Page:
Tuesday, April 3, 2012

Girl Unmoored by Jennifer : Interview

Suitable for YA and Mature Readers

Girl Unmoored is the story of a 13 year-old girl who befriends two gay men in 1985; a time when homophobia is rampant. This is a story about friendship, the kind that keeps you anchored when everything else falls apart. The kind that can save you.

Design Elements by Word Art World. Rainbow by Mandy King.

At what point in your life did you realize you wanted to be a writer?
When I was seven years old, I was brushing my teeth one day, trying not to notice my freckles, when suddenly the girl in the mirror started talking. “Guess what? You’re going to be a writer.” This was not good news. Writers were not famous, not pretty, and they were old. “No way,” I said. But the girl in the mirror smirked. “And it’s not going to happen until you’re like, forty.” I was crestfallen. I had much bigger plans, like becoming a professional Avon Lady. I told that little girl she was wrong, but by fourth grade, I knew she was right. She’s been my inspiration ever since.

 How do you develop your plots and your characters? Do you use any set formula?
With Girl Unmoored, Apron led the way. All I knew going into the story was that Apron’s mother had died and she was very distant from her already unemotional father. I also knew there was a mean female character lurking in there somewhere. I didn’t know Mike was going to show up, and that surprised me. (It surprises Apron, too.) Chad surprised both of us. Once each of these characters began speaking, in my head and on the paper, their motives unfolded, and when this happens they start leaving breadcrumbs.

Do you have any suggestions for beginning writers? If so, what are they?
Writers will always tell you to read as much as you can. And it’s true. But just as important, I think, is to listen. Real dialogue (inner and outer) is not spoken the way we tend to write it. It’s staccato, incorrect, and messy. Stepping back and really listening to what people around you are saying is paramount for creating a convincing character.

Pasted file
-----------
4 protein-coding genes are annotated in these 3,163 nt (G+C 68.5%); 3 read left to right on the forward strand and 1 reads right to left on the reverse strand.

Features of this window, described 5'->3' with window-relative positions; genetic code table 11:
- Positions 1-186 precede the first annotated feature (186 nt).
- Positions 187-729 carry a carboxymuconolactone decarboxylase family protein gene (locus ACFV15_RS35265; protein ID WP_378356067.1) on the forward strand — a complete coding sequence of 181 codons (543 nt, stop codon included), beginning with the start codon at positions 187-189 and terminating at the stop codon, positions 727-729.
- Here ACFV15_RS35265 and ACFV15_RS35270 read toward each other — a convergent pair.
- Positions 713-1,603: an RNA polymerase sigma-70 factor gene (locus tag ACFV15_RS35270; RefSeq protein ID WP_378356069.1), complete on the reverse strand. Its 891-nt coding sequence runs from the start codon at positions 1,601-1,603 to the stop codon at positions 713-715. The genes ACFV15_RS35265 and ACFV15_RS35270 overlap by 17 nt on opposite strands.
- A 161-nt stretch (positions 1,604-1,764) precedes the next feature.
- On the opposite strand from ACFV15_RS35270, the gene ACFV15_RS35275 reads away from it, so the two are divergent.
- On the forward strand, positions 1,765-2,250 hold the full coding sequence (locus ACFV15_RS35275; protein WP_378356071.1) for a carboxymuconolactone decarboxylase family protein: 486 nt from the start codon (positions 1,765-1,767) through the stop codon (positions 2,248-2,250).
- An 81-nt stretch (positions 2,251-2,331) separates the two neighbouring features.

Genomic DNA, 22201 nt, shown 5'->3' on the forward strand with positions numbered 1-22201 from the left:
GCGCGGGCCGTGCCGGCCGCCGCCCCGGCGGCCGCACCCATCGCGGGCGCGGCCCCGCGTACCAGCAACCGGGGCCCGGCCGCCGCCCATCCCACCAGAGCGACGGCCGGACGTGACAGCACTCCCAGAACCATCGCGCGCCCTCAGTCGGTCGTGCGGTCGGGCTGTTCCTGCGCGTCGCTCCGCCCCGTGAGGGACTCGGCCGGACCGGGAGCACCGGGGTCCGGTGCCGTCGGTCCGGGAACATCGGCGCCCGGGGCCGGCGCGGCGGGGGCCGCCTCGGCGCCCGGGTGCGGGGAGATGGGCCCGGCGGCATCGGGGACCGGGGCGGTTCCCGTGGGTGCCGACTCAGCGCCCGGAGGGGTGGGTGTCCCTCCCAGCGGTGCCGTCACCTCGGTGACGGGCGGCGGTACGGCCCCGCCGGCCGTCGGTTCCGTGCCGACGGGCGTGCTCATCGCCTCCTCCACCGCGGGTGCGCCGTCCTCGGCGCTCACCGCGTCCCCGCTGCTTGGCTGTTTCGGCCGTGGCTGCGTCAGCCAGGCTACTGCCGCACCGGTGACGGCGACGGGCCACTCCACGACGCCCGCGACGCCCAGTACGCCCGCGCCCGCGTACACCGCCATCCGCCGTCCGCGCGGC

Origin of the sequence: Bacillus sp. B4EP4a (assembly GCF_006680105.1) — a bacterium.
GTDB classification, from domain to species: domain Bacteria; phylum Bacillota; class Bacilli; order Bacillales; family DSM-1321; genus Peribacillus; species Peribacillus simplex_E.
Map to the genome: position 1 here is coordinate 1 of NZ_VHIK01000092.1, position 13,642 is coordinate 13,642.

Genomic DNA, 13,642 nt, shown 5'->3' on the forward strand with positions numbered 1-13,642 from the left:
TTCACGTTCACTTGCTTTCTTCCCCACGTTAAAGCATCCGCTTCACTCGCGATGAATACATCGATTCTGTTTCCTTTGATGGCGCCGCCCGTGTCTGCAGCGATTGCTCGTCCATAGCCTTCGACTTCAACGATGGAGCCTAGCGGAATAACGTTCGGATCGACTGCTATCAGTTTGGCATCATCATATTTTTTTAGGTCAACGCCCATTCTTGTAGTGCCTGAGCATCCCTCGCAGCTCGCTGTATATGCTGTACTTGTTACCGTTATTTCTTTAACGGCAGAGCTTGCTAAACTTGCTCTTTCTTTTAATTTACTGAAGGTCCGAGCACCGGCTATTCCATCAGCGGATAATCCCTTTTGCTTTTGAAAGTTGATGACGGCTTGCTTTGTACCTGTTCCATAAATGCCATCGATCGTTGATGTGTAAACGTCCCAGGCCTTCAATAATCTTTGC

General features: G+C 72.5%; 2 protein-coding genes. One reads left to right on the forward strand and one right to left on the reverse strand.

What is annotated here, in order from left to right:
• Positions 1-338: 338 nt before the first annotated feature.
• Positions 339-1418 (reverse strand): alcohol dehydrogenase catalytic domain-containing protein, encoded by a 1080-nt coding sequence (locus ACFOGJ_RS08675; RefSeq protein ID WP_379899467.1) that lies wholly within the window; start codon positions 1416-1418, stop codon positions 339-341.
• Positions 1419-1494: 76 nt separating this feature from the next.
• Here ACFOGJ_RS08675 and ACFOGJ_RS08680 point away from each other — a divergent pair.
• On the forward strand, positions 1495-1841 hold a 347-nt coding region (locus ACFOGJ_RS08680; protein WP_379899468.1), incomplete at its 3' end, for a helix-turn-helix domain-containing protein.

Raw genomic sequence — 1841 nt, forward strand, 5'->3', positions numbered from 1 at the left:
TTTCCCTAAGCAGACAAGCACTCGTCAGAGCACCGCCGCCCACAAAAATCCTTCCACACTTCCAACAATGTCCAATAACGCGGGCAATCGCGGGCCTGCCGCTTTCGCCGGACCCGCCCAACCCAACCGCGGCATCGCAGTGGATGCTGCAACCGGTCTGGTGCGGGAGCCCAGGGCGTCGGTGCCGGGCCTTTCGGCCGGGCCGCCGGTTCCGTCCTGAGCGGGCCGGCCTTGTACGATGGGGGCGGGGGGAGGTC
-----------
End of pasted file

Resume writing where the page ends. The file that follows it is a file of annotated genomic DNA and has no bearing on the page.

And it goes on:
Say your publisher has offered to fly you anywhere in the world to do research. Where would you go?
Outer space. Right now I’m writing a fantasy fairy-ish tale. If there were any possible way I could catch a ride on a meteor or hang out on a piece of space junk, it would really help me along with my setting. Maybe I should ask Richard Branson for a ride.   
Ha! That would be super cool! Nobody has ever given that answer to this question. LOL! Is there one passage in your book that you feel gets to the heart of your book and would encourage people to read it?  If so, can you share it?
I looked back at all those people I didn’t know and thought about how small your heart is but how big of a space it takes up. And how, even though you can’t see it, that heart space grows so quietly across a room or up some stairs into someone else’s living room, that even if you never step foot in it again, the air in there is changed forever. (298)

Does your significant other read your stuff?
No! The first time my husband read Girl Unmoored was when I handed him a galley. He had read a very early manuscript of the book, but that was the last time I ever showed it to him. I figured out that just like most things after 11 pm, nothing good can happen by showing the person who loves you your manuscript.

ROTF!! That is too funny!! Thanks so much for coming by today. It’s been so much fun chatting!

Jennifer Gooch Hummer has worked as a script analyst for various talent agencies and major film studios. Her short stories have been published in Miranda Magazine, Our Stories, Glimmertrain and Fish. She has continued graduate studies in the Writer’s Program at UCLA, where she was awarded the Kirkwood Prize in fiction. Currently, Jennifer lives in Southern California and Maine with her husband and their three daughters.
There is a special contest going on right now on Jennifer's Website. It's easy entry for a chance to win a Kindle Fire, and all sorts of other awesome prizes! Check it out! Ends April 6th so HURRY!

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